And so, Clement perched in a low branch of a tree. With his coarse woollen trousers and heavy cotton shirt and vest, worn boots and ex-navy cap, he had the appearance of one of the street cleaners, and should any curious soul wonder at his lurking presence in the garden, they would assume he was shirking his duties. A crew of cleaners were hard at work not far off, scrubbing shit and mud and dust from the wooden road. What was one more, albeit not quite as hardworking as the others?

Music stuttered out from the exhibition building behind him. He thought he might attend the evening concert if all went well. He’d miss the first half, of course, but the program was to be repeated and he was sure to fit it in before more nocturnal chores later in the week. The colonial band of musicians warming up for the night’s festivities struck a nice balance between the higher style he was used to and the working class jigs he’d taken a liking to on board the ship out here. A carriage rolled past, a couple of soused men fell out of the hotel across the road, and a straggle of people walked down the path. He ignored the distraction of the music and concentrated on the hotel and the people. He’d sipped a rather fine whisky in the main bar earlier in the evening; his father’s interest in the hotel proprietor had necessitated a reconnoitre of the premises. The woman in charge watched over her customers something like a mother hen, or hawk, he hadn’t decided which. She didn’t appear to be much of an adversary, but the effect she had on the crowd of drinkers couldn’t be mistaken. Raised voices softened when her gaze raked that section of the room; rough bantering edged toward gentlemanly conversation as she walked by. No, she didn’t look much of an adversary at all. They were the most dangerous kind.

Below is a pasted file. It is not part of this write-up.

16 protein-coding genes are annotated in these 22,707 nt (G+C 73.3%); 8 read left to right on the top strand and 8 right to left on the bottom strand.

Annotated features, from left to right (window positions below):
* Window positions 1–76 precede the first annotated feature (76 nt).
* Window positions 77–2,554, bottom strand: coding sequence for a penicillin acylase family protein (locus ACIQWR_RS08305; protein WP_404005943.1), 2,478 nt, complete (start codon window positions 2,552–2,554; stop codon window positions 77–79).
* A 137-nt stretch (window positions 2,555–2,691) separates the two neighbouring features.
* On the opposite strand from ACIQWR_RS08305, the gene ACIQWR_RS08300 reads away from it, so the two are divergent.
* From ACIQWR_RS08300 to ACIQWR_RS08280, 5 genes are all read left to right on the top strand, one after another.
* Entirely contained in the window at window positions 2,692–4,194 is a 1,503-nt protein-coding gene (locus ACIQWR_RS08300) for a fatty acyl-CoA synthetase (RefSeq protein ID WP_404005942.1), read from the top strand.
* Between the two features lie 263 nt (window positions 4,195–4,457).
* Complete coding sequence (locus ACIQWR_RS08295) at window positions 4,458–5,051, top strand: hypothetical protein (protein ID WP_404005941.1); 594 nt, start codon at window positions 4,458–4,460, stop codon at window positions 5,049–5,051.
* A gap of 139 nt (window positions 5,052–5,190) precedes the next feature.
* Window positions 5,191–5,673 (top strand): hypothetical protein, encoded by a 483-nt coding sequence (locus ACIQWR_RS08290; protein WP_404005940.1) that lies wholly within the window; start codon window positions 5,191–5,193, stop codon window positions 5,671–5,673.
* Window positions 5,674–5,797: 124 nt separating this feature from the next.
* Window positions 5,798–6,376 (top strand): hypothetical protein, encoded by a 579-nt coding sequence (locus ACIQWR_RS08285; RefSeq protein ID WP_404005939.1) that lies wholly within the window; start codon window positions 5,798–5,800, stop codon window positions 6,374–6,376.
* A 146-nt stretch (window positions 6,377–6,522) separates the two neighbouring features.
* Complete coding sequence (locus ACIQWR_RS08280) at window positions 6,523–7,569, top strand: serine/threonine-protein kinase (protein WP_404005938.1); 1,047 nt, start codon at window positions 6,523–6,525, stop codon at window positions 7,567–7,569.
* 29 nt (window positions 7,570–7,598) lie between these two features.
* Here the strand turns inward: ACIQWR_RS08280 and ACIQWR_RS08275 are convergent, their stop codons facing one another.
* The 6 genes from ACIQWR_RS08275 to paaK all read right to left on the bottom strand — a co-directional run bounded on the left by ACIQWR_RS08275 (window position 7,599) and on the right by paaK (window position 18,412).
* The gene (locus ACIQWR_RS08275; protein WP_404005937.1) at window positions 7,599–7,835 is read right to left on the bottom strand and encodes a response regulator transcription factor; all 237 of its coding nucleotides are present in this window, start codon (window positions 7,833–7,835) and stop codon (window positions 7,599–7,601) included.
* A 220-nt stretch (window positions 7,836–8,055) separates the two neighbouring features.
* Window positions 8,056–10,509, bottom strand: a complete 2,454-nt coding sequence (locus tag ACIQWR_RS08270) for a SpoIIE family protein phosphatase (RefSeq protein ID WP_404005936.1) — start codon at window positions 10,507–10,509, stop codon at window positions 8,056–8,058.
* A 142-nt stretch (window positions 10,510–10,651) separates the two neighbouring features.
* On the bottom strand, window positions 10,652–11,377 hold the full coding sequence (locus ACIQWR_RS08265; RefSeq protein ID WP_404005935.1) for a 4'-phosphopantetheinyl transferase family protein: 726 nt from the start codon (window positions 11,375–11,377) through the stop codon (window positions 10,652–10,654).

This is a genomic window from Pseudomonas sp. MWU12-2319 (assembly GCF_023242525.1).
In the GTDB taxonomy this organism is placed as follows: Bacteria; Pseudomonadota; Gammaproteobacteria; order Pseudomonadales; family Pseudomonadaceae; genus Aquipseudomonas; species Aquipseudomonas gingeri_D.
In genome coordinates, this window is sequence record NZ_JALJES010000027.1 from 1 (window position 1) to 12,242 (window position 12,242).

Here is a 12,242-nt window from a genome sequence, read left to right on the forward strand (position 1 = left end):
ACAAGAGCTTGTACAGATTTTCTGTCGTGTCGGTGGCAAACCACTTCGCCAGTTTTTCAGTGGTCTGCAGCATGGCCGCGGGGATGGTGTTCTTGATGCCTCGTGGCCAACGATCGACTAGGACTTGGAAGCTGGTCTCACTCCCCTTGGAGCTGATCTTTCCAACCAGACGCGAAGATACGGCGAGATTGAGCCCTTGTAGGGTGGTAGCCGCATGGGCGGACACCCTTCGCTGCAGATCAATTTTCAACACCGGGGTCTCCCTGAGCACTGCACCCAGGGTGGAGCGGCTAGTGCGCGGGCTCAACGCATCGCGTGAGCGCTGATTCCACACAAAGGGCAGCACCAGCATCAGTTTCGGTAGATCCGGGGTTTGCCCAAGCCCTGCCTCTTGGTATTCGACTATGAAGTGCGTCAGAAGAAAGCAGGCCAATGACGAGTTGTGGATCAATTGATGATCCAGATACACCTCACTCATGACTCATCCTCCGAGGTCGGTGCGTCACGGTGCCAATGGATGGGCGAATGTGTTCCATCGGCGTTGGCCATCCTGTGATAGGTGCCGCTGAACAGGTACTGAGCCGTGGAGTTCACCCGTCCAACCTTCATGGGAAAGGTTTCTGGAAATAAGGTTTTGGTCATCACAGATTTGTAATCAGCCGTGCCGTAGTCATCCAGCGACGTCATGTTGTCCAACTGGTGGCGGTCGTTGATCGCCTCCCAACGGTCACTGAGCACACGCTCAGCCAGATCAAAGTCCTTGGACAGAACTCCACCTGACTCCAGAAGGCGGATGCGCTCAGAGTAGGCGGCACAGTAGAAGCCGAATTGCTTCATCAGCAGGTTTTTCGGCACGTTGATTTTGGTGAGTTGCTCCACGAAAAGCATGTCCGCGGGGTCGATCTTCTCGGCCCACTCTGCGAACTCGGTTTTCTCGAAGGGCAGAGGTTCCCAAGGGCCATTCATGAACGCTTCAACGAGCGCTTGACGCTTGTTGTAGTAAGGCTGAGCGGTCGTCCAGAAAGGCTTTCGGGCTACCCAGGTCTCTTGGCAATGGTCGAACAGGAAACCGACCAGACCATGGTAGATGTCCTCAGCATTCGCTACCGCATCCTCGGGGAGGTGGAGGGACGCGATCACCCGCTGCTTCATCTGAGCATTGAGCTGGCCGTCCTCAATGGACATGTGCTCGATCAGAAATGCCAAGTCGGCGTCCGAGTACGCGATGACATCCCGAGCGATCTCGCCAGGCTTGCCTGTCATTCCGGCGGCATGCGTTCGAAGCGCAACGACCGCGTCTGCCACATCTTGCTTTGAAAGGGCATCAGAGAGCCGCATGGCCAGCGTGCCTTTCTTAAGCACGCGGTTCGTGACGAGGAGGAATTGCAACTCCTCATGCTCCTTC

Clement’s task tonight, simply to watch and remember, was already growing tedious, but it was one he was particularly good at. He had never forgotten a face, a voice, or a name.

He pulled his pipe and tobacco from his vest pocket, tucked the bit on the end of the aged wooden shank between his lips, and held it in place with his teeth so he had two hands free to pull out a small wad of leaf from the pouch and drop it in to the bowl. He pulled the strings of the pouch tight to close it and replaced it in his pocket. Hands free again he took the pipe, tapped down the tobacco with the tip of his finger, retrieved a packet of safety matches from another pocket, and prepared to light up. The process helped his concentration, and as the match flamed he paused before waving it gently in a circular motion over the tobacco. He breathed in the acrid smoke and let his focus go to the people walking down the incline toward him. They would pass by within feet of his position in the tree, but they were too full of themselves and the night ahead to notice him. Their chatter drowned out the soft draw and gurgle of the pipe as he coaxed it into warmth. He judged time by the life of the pipe. Each life took approximately twenty minutes. He allowed a similar length of time between lightings. By the end of the night, his mouth would be dry and bitter, and his lungs would ache. The next morning his chest would be thick with the need to cough out the poisoned air of the night before. But right here, at the start of the first pipe, he relaxed and enjoyed the taste and smell of the tobacco.